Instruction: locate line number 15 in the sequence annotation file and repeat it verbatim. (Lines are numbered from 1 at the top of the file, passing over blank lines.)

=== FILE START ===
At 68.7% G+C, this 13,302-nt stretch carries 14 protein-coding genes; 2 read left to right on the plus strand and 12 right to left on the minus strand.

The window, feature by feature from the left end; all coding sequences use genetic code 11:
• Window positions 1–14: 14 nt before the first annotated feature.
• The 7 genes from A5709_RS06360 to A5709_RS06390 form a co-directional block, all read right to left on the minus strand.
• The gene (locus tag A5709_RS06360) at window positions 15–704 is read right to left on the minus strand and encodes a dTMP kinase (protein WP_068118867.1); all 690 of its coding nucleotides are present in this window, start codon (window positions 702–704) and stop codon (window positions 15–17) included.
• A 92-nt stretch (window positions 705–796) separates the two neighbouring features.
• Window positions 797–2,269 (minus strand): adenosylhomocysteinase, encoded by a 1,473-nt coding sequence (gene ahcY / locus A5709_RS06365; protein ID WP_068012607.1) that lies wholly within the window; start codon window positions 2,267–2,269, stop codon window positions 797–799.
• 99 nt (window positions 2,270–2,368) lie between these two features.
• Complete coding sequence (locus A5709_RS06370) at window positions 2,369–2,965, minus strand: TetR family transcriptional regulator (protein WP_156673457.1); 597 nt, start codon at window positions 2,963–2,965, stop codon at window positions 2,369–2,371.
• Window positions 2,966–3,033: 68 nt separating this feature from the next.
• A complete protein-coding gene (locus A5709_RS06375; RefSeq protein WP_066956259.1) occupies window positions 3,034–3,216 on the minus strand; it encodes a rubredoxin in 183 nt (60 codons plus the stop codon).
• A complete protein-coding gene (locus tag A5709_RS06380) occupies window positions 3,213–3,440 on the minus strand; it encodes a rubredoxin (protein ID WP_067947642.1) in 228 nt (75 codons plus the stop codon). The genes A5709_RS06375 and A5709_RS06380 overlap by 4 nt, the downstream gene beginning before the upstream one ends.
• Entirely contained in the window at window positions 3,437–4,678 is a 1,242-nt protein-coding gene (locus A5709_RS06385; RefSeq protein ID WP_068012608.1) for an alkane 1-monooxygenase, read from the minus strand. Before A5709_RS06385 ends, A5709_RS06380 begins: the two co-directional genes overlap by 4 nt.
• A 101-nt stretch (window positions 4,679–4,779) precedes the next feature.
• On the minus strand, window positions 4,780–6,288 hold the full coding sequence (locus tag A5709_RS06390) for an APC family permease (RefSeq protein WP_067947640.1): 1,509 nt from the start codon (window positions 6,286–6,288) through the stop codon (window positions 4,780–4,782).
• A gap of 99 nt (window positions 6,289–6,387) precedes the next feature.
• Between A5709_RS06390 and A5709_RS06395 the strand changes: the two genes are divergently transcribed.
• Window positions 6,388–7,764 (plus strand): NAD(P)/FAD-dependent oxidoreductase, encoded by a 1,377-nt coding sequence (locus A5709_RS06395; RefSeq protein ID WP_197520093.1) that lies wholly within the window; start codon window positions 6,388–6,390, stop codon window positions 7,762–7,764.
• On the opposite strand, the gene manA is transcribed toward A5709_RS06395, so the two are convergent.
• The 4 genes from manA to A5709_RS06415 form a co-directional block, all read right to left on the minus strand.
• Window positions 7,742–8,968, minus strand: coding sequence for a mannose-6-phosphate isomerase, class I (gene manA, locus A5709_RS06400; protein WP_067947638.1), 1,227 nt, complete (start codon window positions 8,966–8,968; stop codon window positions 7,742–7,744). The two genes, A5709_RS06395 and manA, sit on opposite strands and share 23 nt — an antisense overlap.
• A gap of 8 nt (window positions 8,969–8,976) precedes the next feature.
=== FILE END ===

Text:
• On the minus strand, window positions 4,780–6,288 hold the full coding sequence (locus tag A5709_RS06390) for an APC family permease (RefSeq protein WP_067947640.1): 1,509 nt from the start codon (window positions 6,286–6,288) through the stop codon (window positions 4,780–4,782).